A series of blogs planned about developing my Teaching Statement!

One aspect of my journey in academia that I did not receive any formal training in (few do but that’s beginning to change), was the development of a Teaching Statement. Which is to say, how to develop my personal philosophy on how I approach university-level education, how I decide which facets of information or skills to include and foster in students, and how to assess whether my teaching style and content are effective.

Over the next few weeks, I’ll be sharing selected portions of my Teaching Statement here, as I refine my philosophies for the submission of my second-year review this fall. I welcome feedback! Feel free to comment on the post (note, all comments require my approval before appearing publicly on the site), or contact me directly if you have more substantial edits.

The Teaching Statement is a component for most academic positions which include a lecture or teaching component as a primary effort of the job. I had to write one for my assistant professor applications, but not for any of my post-doctoral or graduate positions even though those included some teaching. For my job applications, my Teaching Statements reflected my previous experiences, explained the courses I wanted to develop, and gave a brief introduction to how I approach teaching.

As a tenure-track assistant professor, I will spend the first 5-ish years of my position creating a tenure packet – a massive document that amalgamates all my accomplishments, failures, and explanations of my actions. Since 50% of my appointment is teaching, my packet will include student evaluations of my courses, a list and description of the courses I developed, and a detailed Teaching Statement. I will use the Statement section to outline my teaching strategies, how I implemented them at UMaine, and how I improved them over time. Since I have only been teaching for a few months at UMaine, my current Teaching Statement includes a lot of strategies which have been implemented only once so far. My Statement will refine over time as I have more to add to it, as I work out the kinks in my course materials, and as I incorporate new aspects of learning and application into my pedagogy.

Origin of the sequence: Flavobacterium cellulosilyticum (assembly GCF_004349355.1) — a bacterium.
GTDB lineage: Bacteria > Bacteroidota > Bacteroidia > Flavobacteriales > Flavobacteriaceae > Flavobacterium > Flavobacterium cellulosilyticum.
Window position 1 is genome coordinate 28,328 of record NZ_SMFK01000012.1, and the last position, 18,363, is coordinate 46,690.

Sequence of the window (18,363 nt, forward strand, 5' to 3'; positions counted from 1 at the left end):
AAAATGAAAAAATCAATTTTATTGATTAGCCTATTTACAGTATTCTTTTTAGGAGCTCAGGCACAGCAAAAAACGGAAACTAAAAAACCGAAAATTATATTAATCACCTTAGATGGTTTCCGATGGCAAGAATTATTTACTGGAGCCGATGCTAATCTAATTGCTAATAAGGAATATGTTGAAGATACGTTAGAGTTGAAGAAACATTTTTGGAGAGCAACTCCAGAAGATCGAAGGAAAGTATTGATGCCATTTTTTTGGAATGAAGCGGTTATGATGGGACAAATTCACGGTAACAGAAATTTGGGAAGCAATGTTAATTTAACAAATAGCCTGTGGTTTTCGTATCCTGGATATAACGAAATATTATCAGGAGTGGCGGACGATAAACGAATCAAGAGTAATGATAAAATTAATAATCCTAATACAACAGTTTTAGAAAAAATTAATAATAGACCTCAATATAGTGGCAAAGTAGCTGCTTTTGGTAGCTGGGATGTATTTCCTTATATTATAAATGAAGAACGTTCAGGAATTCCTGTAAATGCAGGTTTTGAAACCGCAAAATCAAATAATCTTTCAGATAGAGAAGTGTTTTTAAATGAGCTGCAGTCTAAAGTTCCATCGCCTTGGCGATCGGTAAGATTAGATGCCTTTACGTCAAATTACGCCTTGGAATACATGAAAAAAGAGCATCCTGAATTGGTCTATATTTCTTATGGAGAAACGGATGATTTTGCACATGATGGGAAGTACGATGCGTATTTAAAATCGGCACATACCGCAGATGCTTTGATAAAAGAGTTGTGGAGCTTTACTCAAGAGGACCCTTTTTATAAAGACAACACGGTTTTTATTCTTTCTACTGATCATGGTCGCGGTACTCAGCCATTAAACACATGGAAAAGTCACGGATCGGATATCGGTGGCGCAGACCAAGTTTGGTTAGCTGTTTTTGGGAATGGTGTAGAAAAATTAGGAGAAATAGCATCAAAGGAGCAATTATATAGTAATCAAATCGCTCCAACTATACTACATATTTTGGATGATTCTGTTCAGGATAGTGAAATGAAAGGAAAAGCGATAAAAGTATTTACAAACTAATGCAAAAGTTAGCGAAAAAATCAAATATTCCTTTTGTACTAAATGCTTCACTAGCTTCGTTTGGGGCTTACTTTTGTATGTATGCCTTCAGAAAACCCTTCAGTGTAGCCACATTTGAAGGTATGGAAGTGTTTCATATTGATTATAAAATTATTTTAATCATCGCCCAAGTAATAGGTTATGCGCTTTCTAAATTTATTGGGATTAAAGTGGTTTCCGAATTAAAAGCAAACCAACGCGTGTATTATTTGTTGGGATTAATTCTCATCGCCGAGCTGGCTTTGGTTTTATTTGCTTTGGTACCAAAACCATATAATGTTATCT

Teaching Statements are not confidential (assuming they do not contain sensitive information), but are generally only shared at the request and by the discretion of the faculty member. Each tenure-granting institution is unique, and departments weigh criteria differently, thus Statements can’t really be directly compared between faculty. That being said, I thought it would be beneficial to share some of my content and the process, in part because I might as well get the extra credit for writing a blog post on content I have already generated, but also because I feel that transparency can improve my competency and academia in general.

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